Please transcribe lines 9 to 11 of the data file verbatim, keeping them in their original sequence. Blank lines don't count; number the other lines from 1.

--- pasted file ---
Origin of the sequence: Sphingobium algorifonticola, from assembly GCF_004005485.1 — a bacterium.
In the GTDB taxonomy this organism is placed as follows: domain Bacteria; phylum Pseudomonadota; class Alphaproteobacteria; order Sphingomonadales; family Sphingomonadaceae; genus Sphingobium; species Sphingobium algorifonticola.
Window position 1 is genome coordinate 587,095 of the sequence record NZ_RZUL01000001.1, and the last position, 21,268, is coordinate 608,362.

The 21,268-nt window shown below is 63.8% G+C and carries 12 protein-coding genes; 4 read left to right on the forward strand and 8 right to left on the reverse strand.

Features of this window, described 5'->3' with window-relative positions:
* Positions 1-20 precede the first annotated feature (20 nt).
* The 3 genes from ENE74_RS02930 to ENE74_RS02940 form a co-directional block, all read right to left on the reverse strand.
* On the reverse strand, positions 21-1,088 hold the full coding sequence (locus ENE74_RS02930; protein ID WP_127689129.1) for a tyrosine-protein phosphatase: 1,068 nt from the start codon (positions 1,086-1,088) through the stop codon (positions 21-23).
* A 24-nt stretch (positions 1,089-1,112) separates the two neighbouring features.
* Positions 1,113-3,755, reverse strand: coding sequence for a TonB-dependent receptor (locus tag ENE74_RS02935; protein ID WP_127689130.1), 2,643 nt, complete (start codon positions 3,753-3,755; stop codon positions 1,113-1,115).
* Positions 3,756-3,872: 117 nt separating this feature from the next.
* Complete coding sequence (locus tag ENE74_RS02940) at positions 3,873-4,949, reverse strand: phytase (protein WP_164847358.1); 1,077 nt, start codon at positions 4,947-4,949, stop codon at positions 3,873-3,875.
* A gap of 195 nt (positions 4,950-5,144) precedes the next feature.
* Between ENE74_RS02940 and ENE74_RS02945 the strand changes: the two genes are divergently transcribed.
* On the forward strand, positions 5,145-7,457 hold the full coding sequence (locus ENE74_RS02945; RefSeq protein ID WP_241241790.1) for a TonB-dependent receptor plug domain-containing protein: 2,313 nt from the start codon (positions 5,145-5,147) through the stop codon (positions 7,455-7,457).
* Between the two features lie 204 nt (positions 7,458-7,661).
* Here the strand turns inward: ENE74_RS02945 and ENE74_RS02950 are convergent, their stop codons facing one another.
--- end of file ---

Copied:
* A 24-nt stretch (positions 1,089-1,112) separates the two neighbouring features.
* Positions 1,113-3,755, reverse strand: coding sequence for a TonB-dependent receptor (locus tag ENE74_RS02935; protein ID WP_127689130.1), 2,643 nt, complete (start codon positions 3,753-3,755; stop codon positions 1,113-1,115).
* Positions 3,756-3,872: 117 nt separating this feature from the next.